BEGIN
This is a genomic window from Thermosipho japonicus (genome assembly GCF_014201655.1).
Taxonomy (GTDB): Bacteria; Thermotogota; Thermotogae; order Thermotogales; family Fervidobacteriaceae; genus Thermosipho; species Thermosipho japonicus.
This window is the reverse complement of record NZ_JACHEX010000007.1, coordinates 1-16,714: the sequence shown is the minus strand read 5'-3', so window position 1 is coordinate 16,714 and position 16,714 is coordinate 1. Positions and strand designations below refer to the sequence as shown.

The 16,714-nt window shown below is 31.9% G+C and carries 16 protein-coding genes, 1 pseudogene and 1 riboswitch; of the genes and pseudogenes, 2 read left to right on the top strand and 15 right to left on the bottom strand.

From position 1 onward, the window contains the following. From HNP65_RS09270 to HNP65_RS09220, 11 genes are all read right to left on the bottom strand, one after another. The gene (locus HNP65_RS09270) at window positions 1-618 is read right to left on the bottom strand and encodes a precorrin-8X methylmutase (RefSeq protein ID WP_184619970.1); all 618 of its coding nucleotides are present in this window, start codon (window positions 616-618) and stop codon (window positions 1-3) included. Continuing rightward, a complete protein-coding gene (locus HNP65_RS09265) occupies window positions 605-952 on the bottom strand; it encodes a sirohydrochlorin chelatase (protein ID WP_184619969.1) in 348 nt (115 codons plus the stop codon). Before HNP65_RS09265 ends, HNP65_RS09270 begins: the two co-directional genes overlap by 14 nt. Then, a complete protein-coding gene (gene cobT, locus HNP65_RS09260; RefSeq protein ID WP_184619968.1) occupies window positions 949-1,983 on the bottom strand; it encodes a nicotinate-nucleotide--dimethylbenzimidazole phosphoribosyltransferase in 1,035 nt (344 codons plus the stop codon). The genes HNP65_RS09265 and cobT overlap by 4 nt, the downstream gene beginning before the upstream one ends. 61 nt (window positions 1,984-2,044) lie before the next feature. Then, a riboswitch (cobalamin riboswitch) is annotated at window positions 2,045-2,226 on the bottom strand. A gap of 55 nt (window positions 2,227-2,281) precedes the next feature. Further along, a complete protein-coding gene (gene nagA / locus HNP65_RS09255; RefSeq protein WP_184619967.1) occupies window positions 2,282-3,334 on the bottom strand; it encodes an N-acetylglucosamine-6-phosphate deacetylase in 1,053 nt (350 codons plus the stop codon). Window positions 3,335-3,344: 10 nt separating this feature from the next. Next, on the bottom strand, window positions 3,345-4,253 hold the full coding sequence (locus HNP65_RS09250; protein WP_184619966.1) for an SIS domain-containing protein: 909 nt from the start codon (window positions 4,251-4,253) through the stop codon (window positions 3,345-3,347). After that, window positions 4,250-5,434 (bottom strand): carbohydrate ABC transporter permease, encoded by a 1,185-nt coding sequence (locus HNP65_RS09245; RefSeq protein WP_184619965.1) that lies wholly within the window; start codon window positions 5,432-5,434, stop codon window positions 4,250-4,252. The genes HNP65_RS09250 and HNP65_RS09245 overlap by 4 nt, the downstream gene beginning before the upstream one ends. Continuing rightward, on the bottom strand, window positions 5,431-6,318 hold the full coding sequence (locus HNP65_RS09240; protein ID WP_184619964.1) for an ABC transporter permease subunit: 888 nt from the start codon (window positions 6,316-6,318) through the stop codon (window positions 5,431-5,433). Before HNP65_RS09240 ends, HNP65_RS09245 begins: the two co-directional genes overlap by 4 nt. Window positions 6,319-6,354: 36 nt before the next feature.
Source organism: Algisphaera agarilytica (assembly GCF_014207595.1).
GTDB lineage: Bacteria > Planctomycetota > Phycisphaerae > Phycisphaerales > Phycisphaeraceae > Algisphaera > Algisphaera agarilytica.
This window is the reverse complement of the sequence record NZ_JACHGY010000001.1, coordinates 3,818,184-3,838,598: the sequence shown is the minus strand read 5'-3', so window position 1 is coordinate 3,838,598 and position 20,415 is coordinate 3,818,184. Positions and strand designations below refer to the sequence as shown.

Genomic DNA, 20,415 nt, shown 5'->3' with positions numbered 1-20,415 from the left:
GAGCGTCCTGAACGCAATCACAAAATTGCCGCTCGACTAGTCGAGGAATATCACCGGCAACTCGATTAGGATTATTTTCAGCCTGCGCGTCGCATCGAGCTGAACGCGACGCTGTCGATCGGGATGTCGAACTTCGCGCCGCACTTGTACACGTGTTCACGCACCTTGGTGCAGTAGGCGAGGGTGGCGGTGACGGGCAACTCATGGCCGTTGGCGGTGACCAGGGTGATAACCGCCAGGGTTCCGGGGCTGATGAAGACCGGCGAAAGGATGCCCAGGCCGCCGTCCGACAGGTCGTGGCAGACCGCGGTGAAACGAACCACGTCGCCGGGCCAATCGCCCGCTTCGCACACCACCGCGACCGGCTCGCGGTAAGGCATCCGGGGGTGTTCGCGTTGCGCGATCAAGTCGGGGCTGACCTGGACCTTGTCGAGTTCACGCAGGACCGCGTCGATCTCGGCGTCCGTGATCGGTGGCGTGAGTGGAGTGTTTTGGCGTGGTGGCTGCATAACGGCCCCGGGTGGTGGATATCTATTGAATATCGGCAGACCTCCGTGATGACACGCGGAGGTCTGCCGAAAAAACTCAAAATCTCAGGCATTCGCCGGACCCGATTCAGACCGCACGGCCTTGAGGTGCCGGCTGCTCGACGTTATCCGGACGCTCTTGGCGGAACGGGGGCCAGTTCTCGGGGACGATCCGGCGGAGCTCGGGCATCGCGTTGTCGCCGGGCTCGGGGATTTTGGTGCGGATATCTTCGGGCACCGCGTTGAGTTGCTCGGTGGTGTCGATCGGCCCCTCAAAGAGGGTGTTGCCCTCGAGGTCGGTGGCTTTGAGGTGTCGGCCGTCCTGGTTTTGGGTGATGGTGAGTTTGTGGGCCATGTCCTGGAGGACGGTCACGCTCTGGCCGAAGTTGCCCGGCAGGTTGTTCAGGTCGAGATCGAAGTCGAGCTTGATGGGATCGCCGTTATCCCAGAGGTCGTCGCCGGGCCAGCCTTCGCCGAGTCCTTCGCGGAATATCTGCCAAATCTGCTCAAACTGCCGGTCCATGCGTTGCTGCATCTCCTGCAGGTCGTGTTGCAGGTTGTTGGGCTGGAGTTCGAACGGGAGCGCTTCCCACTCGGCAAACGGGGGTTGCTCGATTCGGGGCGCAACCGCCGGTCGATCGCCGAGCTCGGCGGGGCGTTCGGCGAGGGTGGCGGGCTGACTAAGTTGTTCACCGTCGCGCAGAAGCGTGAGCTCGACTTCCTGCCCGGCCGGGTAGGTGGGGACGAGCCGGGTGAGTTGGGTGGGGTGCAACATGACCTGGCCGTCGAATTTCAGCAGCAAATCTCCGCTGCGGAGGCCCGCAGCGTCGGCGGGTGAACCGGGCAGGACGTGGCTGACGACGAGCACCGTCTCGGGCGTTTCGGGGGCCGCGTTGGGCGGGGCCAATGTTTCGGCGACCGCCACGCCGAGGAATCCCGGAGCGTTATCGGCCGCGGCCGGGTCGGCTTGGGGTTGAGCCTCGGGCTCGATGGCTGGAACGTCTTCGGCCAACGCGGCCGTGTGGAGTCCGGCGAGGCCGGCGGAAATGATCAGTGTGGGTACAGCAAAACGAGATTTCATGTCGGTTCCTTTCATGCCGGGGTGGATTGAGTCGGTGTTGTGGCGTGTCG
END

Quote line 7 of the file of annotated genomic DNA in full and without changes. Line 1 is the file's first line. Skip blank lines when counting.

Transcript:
GTDB lineage: Bacteria > Planctomycetota > Phycisphaerae > Phycisphaerales > Phycisphaeraceae > Algisphaera > Algisphaera agarilytica.